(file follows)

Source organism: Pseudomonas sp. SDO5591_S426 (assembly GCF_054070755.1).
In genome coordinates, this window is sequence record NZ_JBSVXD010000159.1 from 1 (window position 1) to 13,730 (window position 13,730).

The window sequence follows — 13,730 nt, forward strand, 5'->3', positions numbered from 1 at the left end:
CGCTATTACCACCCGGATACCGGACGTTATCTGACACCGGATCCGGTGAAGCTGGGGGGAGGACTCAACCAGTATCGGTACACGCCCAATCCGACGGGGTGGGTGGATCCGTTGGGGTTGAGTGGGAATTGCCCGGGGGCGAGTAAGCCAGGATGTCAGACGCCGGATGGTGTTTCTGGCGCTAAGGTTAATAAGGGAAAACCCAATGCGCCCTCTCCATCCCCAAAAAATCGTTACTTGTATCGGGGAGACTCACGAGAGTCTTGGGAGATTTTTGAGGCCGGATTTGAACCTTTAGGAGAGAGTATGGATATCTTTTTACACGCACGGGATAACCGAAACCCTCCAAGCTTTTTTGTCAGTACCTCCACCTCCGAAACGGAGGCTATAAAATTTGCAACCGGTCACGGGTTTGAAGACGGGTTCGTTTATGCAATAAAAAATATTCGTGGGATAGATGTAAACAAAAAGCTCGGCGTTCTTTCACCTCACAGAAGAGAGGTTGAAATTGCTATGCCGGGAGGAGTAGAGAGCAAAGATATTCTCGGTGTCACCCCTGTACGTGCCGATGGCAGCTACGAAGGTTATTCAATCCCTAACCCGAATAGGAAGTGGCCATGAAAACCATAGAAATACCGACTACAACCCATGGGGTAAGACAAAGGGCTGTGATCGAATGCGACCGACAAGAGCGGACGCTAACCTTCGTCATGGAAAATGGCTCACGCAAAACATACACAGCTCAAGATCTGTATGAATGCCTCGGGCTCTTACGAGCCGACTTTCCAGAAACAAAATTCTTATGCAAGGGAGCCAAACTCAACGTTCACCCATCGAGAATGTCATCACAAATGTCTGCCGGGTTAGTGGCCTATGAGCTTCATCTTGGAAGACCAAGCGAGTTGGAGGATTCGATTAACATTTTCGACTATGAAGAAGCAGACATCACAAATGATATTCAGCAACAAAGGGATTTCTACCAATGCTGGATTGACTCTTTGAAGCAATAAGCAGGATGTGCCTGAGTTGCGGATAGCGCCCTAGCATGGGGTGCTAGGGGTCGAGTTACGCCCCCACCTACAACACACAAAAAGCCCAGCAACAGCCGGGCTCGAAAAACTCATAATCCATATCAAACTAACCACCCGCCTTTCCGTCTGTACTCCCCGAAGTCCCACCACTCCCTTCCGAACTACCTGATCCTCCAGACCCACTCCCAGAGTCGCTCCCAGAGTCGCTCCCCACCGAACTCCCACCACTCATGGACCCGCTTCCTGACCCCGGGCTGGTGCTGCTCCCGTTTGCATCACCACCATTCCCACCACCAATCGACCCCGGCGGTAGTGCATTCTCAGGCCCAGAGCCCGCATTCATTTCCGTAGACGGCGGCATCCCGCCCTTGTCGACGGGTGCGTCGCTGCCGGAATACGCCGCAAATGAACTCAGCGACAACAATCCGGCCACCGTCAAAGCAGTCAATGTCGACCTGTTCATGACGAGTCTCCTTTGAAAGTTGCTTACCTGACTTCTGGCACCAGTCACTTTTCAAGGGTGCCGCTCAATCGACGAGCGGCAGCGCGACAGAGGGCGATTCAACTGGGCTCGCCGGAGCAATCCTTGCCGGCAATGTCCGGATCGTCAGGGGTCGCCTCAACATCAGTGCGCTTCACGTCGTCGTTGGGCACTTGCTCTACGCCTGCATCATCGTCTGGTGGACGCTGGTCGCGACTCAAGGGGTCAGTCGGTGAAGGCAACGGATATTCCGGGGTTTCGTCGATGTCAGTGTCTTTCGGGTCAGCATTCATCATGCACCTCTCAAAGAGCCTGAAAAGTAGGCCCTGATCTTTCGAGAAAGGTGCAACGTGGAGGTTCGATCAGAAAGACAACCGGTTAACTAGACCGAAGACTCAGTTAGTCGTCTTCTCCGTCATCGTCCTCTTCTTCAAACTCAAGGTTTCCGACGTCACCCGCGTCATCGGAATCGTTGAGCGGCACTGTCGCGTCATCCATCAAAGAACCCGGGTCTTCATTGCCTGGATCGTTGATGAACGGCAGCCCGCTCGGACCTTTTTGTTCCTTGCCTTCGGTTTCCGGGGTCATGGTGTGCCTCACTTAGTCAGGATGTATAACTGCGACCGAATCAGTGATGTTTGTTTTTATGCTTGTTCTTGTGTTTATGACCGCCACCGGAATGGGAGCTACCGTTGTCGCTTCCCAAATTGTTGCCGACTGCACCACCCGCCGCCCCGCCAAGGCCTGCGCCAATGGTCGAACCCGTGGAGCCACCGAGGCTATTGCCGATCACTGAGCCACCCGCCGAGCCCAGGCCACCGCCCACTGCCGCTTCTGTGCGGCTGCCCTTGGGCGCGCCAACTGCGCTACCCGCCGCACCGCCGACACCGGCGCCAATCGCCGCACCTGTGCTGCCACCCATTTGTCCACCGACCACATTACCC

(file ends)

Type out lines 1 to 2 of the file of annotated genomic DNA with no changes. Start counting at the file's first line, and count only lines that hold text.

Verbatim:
Source organism: Pseudomonas sp. SDO5591_S426 (assembly GCF_054070755.1).
In genome coordinates, this window is sequence record NZ_JBSVXD010000159.1 from 1 (window position 1) to 13,730 (window position 13,730).